"We are prepared and can sustain this better than anyone else," he said.
Changing politics might help
A new pro-business Republican administration in Washington will likely help AT&T continue this strategy. The GOP-led Congress and President Donald Trump have already rolled back Obama-era privacy regulation, which AT&T and others argued would make it difficult to compete in the advertising market with the likes of Google and Facebook.
Stephenson said during the conference call that this opens the door for AT&T to do more targeted advertising especially with its acquisition of Time Warner. He said AT&T can use information it has about its broadband and wireless customers to help sell targeted advertising on its Time Warner content. He said the kind of localized and personalized advertising it can offer marketers could be worth three to four times more than traditional advertising.
There are other positive changes in Washington that could help AT&T in the future. Federal Communications Commission Chairman Ajit Pai will likely soon take action to end net neutrality regulations, which AT&T claims is stifling its network investment.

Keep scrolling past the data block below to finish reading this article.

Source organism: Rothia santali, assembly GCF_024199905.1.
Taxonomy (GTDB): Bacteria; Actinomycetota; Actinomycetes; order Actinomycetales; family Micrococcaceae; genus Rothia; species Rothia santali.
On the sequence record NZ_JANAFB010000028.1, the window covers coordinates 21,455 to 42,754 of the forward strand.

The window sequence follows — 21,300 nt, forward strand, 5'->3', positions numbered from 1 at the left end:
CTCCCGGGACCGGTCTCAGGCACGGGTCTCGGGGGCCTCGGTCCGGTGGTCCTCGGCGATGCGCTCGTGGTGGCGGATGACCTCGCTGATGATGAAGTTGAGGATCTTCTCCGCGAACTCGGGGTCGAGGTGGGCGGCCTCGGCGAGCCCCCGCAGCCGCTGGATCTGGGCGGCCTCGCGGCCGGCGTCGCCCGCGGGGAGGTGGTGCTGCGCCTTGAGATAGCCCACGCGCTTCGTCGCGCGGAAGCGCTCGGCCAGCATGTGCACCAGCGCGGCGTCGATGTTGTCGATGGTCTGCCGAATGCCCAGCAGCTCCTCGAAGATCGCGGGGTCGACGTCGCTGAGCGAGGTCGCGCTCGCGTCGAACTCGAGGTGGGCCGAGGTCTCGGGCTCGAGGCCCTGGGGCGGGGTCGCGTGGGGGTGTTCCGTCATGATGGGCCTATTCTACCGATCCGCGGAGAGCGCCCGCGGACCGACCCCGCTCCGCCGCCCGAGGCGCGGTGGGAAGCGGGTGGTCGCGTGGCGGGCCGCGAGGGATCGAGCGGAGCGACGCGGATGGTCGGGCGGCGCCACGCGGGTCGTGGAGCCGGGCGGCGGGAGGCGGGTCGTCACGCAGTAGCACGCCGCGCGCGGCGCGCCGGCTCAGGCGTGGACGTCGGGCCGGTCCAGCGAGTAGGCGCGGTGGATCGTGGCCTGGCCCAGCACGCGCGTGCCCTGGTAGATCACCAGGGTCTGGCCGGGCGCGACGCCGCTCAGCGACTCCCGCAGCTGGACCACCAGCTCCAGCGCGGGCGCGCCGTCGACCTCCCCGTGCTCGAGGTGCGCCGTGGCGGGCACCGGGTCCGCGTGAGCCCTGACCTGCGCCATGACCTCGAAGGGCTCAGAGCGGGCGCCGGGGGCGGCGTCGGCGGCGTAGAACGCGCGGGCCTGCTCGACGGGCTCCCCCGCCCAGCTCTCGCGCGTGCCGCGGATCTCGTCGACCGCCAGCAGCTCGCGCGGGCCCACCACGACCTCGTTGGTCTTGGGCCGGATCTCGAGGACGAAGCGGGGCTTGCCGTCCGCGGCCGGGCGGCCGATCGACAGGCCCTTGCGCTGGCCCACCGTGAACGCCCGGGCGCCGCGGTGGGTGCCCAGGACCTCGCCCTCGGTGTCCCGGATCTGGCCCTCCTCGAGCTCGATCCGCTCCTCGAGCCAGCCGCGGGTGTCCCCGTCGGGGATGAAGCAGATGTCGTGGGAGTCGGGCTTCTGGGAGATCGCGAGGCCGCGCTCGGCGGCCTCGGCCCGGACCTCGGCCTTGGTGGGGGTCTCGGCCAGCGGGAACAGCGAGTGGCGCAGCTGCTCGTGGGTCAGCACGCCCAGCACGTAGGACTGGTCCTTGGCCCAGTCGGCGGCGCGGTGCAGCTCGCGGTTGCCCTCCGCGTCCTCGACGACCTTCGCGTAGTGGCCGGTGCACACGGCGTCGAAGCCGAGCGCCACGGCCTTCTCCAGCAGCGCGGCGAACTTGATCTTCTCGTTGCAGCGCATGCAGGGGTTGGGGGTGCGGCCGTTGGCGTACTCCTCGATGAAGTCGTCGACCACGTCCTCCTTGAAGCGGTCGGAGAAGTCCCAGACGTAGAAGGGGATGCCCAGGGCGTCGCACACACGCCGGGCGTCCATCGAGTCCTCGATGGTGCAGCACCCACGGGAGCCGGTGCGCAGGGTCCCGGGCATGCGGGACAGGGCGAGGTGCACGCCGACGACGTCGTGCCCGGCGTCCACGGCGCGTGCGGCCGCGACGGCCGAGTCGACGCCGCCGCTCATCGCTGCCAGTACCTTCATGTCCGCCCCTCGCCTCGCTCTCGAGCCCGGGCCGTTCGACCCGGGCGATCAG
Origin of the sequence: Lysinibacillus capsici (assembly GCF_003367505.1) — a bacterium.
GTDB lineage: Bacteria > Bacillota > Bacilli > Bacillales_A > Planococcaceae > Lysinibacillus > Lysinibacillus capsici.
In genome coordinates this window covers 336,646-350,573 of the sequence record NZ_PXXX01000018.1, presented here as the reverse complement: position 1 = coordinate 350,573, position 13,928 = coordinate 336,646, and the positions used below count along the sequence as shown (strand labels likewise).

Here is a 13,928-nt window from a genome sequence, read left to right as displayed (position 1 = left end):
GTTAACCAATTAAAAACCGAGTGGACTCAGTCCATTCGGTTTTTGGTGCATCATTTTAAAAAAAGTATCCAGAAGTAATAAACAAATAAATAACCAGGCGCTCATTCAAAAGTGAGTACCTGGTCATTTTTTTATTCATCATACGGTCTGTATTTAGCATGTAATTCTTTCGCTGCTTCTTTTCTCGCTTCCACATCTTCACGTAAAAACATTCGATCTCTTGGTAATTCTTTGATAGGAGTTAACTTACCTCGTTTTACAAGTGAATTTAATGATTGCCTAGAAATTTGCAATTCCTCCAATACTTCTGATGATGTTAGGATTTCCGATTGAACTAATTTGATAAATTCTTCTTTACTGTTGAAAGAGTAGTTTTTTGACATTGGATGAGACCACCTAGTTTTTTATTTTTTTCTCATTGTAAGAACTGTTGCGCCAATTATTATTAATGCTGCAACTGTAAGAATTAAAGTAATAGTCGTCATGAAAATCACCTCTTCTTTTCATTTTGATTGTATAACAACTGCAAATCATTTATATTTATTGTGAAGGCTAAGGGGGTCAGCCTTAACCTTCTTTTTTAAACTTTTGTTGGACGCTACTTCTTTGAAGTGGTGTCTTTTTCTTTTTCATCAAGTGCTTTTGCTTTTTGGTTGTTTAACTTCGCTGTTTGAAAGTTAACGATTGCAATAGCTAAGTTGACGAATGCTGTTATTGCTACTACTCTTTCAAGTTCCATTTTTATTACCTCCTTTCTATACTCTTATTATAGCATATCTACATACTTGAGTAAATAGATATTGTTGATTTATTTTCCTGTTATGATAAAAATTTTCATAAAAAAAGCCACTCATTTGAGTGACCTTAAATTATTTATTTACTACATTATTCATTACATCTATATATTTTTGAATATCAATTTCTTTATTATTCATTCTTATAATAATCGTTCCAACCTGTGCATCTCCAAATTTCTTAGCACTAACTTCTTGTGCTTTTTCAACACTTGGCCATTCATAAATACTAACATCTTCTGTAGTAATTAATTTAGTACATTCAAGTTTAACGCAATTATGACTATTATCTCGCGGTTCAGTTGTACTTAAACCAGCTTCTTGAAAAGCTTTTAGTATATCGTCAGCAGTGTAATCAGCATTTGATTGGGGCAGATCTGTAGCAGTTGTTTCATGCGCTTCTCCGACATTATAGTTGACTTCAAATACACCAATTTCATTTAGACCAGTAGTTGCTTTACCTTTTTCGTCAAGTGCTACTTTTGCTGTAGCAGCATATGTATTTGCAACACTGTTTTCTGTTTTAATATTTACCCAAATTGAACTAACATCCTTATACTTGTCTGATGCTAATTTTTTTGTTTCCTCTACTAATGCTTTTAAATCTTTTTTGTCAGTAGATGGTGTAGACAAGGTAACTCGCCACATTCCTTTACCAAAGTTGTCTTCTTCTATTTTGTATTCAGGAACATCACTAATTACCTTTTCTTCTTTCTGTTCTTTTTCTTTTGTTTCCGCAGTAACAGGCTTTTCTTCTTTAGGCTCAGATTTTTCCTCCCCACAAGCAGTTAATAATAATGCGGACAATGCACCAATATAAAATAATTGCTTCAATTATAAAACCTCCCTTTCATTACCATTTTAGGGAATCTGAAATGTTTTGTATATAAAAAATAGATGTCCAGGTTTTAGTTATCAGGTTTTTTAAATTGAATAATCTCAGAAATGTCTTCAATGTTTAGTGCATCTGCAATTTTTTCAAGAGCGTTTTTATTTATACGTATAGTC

Stephenson said that even though the company will continue to support the "tenants of net neutrality" the company thinks "it's illogical to regulate using rules that were put in place 83 years ago" for the traditional phone network.
On the whole, he said the changes at the FCC have been positive.
"There was a lot of consternation with the former FCC over things like sponsored data and set-top boxes," he said. "Now all those concerns are gone."
He said now the company will have the freedom to experiment with new pricing plans and other business models. He added, the company won't have to "stop or pause to think about how it will be regulated."
Now that the FCC's latest wireless auction has ended, there's likely to be a spate of industry consolidation. The friendly political environment is also good news for AT&T's Time Warner merger. Stephenson said he expects officials in the US to approve the deal by the end of the year. Regulators for the European Union have already signed off on the deal, he said. The US Department of Justice is reviewing the deal now. Stephenson added that the FCC won't need to review the merger, since there are no wireless license transfers as part of the deal.
Still, 2017 is likely to remain a tough year for AT&T especially when it comes to its core wireless business.
AT&T reported quarterly earnings that met analysts' expectations of 74 cents per share on $39.31 billion in revenue. But it fell short of revenue predictions. Analysts, on average, expected earnings of 74 cents a share and revenue of $40.57 billion, according to Yahoo Finance.
AT&T shares were trading up 0.90 percent to $40.30 after the market closed.
Updated 3:15 p.m. PT: This story was updated with more information from the investor conference call, including statements from the AT&T CEO.